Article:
Virulence and antimicrobial resistance pattern in diarrhoeagenic Escherichia coli.


eMediNexus    24 July 2018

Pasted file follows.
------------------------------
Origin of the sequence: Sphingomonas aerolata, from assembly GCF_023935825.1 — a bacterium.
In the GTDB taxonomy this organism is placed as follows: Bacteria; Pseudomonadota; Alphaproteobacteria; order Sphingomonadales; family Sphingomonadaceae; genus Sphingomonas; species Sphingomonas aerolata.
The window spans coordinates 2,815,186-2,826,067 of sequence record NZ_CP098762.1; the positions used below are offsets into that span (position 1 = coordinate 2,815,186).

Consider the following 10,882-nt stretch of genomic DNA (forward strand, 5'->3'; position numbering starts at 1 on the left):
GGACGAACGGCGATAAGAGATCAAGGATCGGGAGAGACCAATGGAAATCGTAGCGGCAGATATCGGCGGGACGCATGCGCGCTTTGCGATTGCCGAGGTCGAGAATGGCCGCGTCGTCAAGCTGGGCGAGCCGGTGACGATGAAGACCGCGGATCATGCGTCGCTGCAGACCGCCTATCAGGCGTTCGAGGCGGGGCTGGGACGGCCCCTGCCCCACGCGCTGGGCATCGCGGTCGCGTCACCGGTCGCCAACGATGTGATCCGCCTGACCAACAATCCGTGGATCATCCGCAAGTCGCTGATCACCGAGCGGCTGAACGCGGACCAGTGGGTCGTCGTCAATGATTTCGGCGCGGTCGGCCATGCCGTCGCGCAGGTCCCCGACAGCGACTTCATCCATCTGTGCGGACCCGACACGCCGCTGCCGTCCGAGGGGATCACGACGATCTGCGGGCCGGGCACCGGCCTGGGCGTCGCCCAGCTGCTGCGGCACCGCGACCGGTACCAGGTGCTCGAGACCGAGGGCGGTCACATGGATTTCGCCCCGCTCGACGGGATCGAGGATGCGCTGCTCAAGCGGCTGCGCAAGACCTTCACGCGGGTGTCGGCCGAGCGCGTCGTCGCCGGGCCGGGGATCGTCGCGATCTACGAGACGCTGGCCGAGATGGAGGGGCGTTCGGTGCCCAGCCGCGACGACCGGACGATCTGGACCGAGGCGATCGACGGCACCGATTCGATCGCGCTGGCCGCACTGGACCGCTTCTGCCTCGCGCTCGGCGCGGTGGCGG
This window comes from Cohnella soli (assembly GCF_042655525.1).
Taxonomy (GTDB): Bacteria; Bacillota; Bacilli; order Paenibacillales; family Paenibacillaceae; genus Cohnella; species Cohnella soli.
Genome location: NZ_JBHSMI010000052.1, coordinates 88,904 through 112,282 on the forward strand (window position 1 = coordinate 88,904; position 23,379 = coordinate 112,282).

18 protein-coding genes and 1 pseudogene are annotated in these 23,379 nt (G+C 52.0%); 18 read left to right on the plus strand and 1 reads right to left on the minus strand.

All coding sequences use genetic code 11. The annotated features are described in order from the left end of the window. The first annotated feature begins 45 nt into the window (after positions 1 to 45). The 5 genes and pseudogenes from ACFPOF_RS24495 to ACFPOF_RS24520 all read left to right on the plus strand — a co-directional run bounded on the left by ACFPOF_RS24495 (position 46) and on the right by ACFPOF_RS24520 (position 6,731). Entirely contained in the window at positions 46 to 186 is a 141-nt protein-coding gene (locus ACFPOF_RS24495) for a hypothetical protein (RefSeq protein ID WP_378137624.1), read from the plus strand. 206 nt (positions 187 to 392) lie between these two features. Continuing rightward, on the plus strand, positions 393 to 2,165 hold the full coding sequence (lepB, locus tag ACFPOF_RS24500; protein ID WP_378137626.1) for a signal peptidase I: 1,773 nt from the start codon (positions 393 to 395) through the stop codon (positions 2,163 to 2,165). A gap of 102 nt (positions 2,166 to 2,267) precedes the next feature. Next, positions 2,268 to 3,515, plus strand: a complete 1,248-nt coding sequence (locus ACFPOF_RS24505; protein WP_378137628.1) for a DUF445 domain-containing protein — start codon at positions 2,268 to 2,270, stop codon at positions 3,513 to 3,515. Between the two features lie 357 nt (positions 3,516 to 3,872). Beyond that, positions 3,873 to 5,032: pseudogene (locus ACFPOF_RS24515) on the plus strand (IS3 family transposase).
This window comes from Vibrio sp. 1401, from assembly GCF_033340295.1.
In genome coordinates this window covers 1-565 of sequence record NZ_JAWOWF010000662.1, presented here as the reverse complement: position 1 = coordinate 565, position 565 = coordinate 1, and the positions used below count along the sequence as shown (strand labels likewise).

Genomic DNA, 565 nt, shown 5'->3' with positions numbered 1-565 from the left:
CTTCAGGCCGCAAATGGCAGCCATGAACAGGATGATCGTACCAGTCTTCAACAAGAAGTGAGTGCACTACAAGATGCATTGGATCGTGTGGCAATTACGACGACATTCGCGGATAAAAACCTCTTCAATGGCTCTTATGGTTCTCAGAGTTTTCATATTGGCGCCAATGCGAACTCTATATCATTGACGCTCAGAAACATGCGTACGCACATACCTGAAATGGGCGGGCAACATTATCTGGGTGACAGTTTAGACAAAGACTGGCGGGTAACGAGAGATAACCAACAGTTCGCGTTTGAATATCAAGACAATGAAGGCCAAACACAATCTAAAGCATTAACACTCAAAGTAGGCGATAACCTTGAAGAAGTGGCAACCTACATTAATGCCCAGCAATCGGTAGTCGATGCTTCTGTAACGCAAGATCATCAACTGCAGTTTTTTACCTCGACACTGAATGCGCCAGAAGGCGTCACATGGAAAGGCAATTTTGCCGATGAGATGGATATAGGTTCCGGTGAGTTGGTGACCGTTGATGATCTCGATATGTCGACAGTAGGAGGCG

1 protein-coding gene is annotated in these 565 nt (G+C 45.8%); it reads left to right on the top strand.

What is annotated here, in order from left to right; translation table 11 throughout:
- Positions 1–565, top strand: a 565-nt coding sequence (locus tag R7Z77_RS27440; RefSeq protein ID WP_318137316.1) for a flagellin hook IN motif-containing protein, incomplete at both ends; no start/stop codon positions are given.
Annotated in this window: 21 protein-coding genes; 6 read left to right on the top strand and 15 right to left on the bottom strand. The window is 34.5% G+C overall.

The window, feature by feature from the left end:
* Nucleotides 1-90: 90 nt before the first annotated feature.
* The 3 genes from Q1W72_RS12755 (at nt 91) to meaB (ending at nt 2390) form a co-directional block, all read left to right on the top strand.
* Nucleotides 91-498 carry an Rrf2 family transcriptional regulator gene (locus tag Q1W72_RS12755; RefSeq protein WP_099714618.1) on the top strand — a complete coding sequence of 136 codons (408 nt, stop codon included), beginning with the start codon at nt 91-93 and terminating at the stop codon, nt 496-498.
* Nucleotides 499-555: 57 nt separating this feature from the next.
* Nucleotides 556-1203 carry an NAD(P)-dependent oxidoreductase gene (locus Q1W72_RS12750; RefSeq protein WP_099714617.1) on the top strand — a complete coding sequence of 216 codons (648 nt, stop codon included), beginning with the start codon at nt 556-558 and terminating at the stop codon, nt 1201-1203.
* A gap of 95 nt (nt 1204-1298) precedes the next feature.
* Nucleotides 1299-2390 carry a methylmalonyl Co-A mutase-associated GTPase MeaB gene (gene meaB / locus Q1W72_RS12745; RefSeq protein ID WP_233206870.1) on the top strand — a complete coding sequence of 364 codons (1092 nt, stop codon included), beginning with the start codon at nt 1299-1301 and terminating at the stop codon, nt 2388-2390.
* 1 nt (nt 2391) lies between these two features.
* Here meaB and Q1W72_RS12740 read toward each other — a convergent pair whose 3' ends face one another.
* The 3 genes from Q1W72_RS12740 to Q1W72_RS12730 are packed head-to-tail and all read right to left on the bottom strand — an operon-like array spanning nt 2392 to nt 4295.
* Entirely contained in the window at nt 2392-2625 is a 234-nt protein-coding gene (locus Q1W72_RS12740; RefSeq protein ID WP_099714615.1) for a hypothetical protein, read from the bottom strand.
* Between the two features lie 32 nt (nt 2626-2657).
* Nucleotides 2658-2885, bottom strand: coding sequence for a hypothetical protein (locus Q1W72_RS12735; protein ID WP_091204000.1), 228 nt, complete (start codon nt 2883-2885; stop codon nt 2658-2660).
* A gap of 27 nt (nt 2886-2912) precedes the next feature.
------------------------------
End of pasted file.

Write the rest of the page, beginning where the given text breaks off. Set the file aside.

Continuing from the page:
A new study published in the Journal of Health, Population, and Nutrition aimed to determine virulence pattern and antibiotic resistance among the circulating diarreagenic Escherichia coli (DEC) strains, from a tertiary care center in south of India. Here, diarrheal stool specimens were obtained from 120 children below 5 years of age and 100 adults above 18 years, which were subjected to culture and isolation of pathogens. Conventional PCR was performed to detect 10 virulence and 27 antimicrobial resistance (AMR) genes among E. coli isolates. The results revealed DEC infection in 37.5% children and 18% adults, among which atypical emergence of atypical enteropathogenic Escherichia coli (EPEC) was the most common, followed by enteroinvasive Escherichia coli (EIEC), typical EPEC, and shiga toxin-producing Escherichia coli (STEC). While necrotoxic Escherichia coli (NTEC) and cell-detaching Escherichia coli (CDEC) were not detected. DEC co-infection was found in 6.6% children and 1% adults and sole-hybrid DEC infection was detected in 6.6% children. Meanwhile, the distribution of sulphonamide resistance genes and class 1 integron (int1) genes was higher in DEC strains isolated from children and adults. From the findings, it was inferred that atypical EPEC was a primary etiological agent of diarrhea in children and adults among the DEC pathotypes. Detection of high numbers of AMR genes and class 1 integron genes indicate the importance of mobile genetic elements in spreading of multidrug resistance genes among these strains.

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